TORONTO — The news reports coming in from Grand Bahama and the Abaco Islands are heartbreaking, and the images even more so.
ADDIS ABABA — An Ethiopian official said a preliminary report on the plane crash that killed 157 on March 10 will be made public later this week. The final report may take months to complete but a preliminary report may be released “anytime soon,” said the spokesman for Ethiopia’s transport ministry.
“A date has not been set but it will be released later this week,” Mussie Yiheyis told The Associated Press Tuesday, adding that a high ranking government official will announce the preliminary result. “The U.S. National Transportation Safety Board, France’s BEA and an Ethiopian Transport Ministry department have been conducting the investigation,” he said. “It has been conducted as per International Civil Aviation Organization rules and regulations.”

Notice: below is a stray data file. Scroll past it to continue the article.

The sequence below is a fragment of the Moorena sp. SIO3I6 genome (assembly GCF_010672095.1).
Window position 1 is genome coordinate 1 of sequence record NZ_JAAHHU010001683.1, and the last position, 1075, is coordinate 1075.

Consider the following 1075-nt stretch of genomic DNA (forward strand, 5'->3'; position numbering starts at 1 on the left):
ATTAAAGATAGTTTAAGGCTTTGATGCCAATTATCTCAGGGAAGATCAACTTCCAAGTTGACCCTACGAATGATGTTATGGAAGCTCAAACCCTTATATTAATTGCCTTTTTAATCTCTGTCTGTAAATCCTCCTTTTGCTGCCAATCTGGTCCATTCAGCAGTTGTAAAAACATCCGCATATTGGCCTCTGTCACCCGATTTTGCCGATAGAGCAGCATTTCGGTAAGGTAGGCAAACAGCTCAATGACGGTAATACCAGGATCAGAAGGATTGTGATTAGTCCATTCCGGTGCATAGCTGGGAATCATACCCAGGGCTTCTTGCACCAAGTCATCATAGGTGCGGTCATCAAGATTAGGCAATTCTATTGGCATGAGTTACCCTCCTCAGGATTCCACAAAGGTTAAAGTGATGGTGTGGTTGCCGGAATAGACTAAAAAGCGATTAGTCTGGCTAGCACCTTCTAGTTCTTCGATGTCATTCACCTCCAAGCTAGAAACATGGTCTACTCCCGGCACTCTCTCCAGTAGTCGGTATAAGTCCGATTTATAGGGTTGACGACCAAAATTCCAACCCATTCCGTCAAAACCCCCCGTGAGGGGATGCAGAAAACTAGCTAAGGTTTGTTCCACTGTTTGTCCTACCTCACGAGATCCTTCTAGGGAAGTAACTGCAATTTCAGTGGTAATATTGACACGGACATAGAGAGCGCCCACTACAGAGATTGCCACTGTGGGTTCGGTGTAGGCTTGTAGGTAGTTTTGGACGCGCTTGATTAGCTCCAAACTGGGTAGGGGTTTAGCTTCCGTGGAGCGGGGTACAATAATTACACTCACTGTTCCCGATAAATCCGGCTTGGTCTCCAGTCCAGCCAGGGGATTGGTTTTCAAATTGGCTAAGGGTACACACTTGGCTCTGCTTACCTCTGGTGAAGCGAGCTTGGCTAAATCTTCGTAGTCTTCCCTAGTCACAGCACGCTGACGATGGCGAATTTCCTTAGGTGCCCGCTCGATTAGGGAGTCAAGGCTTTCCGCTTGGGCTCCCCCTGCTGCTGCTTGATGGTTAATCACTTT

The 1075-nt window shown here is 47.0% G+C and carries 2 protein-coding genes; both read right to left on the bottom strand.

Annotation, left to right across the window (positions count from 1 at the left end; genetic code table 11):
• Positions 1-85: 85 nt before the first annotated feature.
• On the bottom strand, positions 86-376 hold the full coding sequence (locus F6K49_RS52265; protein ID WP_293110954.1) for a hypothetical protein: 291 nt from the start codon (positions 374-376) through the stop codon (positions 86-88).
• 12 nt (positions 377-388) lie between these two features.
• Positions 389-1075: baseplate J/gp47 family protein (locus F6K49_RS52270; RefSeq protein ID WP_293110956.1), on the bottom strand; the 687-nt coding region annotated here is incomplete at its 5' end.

On Monday, Ethiopian Airlines’ CEO Tewolde Gebremariam said the pilots who flew the plane that crashed on the outskirts of the capital, Addis Ababa, had trained on “all appropriate simulators,” rejecting reports that they had not been adequately prepared to handle the new aircraft.
There is speculation that the software could have contributed to the crash as well as to the crash of another Boeing 737 Max, a Lion Air flight in Indonesia in October.
Regulators say both planes had similar erratic flight paths shortly after take-off, an important part of their decision to ground the roughly 370 Max 8 planes around the world.
The Ethiopian transport ministry spokesman explained that Ethiopia has led the investigation into the crash with assistance from U.S. and French investigators as part of the rules of the International Civil Aviation Organization.
Ethiopian Airlines, widely seen as Africa’s best-managed airline, had been using five of the Max 8 planes and was awaiting delivery of 25 more. The airline has not made a decision on whether or not to cancel that order.
Boeing is updating the plane’s anti-stall software and has invited more than 200 pilots, technical experts and regulators to its factory in Renton, Washington, for a briefing.